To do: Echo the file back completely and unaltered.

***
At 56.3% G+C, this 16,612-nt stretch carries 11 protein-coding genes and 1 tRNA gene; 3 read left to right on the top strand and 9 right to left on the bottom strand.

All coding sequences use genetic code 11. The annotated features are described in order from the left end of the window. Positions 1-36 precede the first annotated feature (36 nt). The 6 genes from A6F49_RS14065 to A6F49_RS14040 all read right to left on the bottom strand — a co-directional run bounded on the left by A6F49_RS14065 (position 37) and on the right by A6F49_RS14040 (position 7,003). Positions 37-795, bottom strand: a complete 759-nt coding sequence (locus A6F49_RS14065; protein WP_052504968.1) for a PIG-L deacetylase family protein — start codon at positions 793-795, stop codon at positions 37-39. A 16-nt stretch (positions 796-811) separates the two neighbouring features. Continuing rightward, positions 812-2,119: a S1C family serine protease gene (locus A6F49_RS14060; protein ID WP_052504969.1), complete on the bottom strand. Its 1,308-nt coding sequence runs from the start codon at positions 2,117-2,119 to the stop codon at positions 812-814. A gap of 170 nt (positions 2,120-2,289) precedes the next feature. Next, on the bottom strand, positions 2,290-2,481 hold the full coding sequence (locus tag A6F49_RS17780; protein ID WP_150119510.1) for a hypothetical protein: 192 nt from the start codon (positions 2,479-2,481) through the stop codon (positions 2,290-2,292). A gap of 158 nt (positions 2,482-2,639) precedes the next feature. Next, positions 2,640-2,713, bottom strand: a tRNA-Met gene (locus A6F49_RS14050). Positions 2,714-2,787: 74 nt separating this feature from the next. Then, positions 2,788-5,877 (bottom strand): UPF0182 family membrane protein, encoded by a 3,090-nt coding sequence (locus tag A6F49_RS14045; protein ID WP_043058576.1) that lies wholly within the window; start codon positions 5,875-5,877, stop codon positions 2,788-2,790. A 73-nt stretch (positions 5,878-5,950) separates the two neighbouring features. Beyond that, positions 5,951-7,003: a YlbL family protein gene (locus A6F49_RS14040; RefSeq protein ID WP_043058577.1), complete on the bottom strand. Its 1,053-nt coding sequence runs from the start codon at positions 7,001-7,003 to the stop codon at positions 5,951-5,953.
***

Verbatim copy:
At 56.3% G+C, this 16,612-nt stretch carries 11 protein-coding genes and 1 tRNA gene; 3 read left to right on the top strand and 9 right to left on the bottom strand.

All coding sequences use genetic code 11. The annotated features are described in order from the left end of the window. Positions 1-36 precede the first annotated feature (36 nt). The 6 genes from A6F49_RS14065 to A6F49_RS14040 all read right to left on the bottom strand — a co-directional run bounded on the left by A6F49_RS14065 (position 37) and on the right by A6F49_RS14040 (position 7,003). Positions 37-795, bottom strand: a complete 759-nt coding sequence (locus A6F49_RS14065; protein WP_052504968.1) for a PIG-L deacetylase family protein — start codon at positions 793-795, stop codon at positions 37-39. A 16-nt stretch (positions 796-811) separates the two neighbouring features. Continuing rightward, positions 812-2,119: a S1C family serine protease gene (locus A6F49_RS14060; protein ID WP_052504969.1), complete on the bottom strand. Its 1,308-nt coding sequence runs from the start codon at positions 2,117-2,119 to the stop codon at positions 812-814. A gap of 170 nt (positions 2,120-2,289) precedes the next feature. Next, on the bottom strand, positions 2,290-2,481 hold the full coding sequence (locus tag A6F49_RS17780; protein ID WP_150119510.1) for a hypothetical protein: 192 nt from the start codon (positions 2,479-2,481) through the stop codon (positions 2,290-2,292). A gap of 158 nt (positions 2,482-2,639) precedes the next feature. Next, positions 2,640-2,713, bottom strand: a tRNA-Met gene (locus A6F49_RS14050). Positions 2,714-2,787: 74 nt separating this feature from the next. Then, positions 2,788-5,877 (bottom strand): UPF0182 family membrane protein, encoded by a 3,090-nt coding sequence (locus tag A6F49_RS14045; protein ID WP_043058576.1) that lies wholly within the window; start codon positions 5,875-5,877, stop codon positions 2,788-2,790. A 73-nt stretch (positions 5,878-5,950) separates the two neighbouring features. Beyond that, positions 5,951-7,003: a YlbL family protein gene (locus A6F49_RS14040; RefSeq protein ID WP_043058577.1), complete on the bottom strand. Its 1,053-nt coding sequence runs from the start codon at positions 7,001-7,003 to the stop codon at positions 5,951-5,953.